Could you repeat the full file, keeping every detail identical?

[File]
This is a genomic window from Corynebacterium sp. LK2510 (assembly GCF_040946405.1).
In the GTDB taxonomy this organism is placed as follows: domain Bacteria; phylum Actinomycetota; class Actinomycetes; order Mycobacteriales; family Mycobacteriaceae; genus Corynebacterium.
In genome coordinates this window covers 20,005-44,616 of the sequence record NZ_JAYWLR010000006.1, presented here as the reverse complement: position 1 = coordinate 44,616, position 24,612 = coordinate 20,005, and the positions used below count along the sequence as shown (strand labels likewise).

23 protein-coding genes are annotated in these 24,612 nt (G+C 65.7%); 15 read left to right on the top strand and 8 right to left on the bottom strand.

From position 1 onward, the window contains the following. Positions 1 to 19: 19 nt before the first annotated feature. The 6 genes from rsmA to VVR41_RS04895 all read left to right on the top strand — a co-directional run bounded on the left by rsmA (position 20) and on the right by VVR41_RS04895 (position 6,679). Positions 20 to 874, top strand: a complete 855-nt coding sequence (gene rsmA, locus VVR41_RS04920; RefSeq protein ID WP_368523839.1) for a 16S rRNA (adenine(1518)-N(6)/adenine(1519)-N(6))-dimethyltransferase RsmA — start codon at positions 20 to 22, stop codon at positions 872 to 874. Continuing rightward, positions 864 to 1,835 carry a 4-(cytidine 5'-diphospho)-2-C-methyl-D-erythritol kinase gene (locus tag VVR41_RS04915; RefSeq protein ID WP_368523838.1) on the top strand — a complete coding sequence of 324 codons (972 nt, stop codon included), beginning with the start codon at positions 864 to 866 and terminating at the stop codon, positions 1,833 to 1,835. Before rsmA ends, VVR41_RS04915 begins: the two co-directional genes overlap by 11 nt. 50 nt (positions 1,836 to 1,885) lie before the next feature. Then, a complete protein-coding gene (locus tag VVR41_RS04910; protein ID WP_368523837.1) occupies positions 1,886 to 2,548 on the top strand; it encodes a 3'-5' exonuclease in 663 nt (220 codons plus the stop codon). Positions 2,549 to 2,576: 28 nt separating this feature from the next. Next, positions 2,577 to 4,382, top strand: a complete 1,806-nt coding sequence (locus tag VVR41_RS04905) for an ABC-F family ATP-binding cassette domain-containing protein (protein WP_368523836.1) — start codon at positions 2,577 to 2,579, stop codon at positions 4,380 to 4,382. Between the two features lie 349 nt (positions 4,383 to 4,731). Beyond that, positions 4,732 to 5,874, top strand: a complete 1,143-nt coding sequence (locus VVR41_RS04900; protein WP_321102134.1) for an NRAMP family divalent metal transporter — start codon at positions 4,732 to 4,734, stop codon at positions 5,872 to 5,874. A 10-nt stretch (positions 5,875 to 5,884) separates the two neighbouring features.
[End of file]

This is a genomic window from Corynebacterium sp. LK2510 (assembly GCF_040946405.1).
In the GTDB taxonomy this organism is placed as follows: domain Bacteria; phylum Actinomycetota; class Actinomycetes; order Mycobacteriales; family Mycobacteriaceae; genus Corynebacterium.
In genome coordinates this window covers 20,005-44,616 of the sequence record NZ_JAYWLR010000006.1, presented here as the reverse complement: position 1 = coordinate 44,616, position 24,612 = coordinate 20,005, and the positions used below count along the sequence as shown (strand labels likewise).

23 protein-coding genes are annotated in these 24,612 nt (G+C 65.7%); 15 read left to right on the top strand and 8 right to left on the bottom strand.

From position 1 onward, the window contains the following. Positions 1 to 19: 19 nt before the first annotated feature. The 6 genes from rsmA to VVR41_RS04895 all read left to right on the top strand — a co-directional run bounded on the left by rsmA (position 20) and on the right by VVR41_RS04895 (position 6,679). Positions 20 to 874, top strand: a complete 855-nt coding sequence (gene rsmA, locus VVR41_RS04920; RefSeq protein ID WP_368523839.1) for a 16S rRNA (adenine(1518)-N(6)/adenine(1519)-N(6))-dimethyltransferase RsmA — start codon at positions 20 to 22, stop codon at positions 872 to 874. Continuing rightward, positions 864 to 1,835 carry a 4-(cytidine 5'-diphospho)-2-C-methyl-D-erythritol kinase gene (locus tag VVR41_RS04915; RefSeq protein ID WP_368523838.1) on the top strand — a complete coding sequence of 324 codons (972 nt, stop codon included), beginning with the start codon at positions 864 to 866 and terminating at the stop codon, positions 1,833 to 1,835. Before rsmA ends, VVR41_RS04915 begins: the two co-directional genes overlap by 11 nt. 50 nt (positions 1,836 to 1,885) lie before the next feature. Then, a complete protein-coding gene (locus tag VVR41_RS04910; protein ID WP_368523837.1) occupies positions 1,886 to 2,548 on the top strand; it encodes a 3'-5' exonuclease in 663 nt (220 codons plus the stop codon). Positions 2,549 to 2,576: 28 nt separating this feature from the next. Next, positions 2,577 to 4,382, top strand: a complete 1,806-nt coding sequence (locus tag VVR41_RS04905) for an ABC-F family ATP-binding cassette domain-containing protein (protein WP_368523836.1) — start codon at positions 2,577 to 2,579, stop codon at positions 4,380 to 4,382. Between the two features lie 349 nt (positions 4,383 to 4,731). Beyond that, positions 4,732 to 5,874, top strand: a complete 1,143-nt coding sequence (locus VVR41_RS04900; protein WP_321102134.1) for an NRAMP family divalent metal transporter — start codon at positions 4,732 to 4,734, stop codon at positions 5,872 to 5,874. A 10-nt stretch (positions 5,875 to 5,884) separates the two neighbouring features.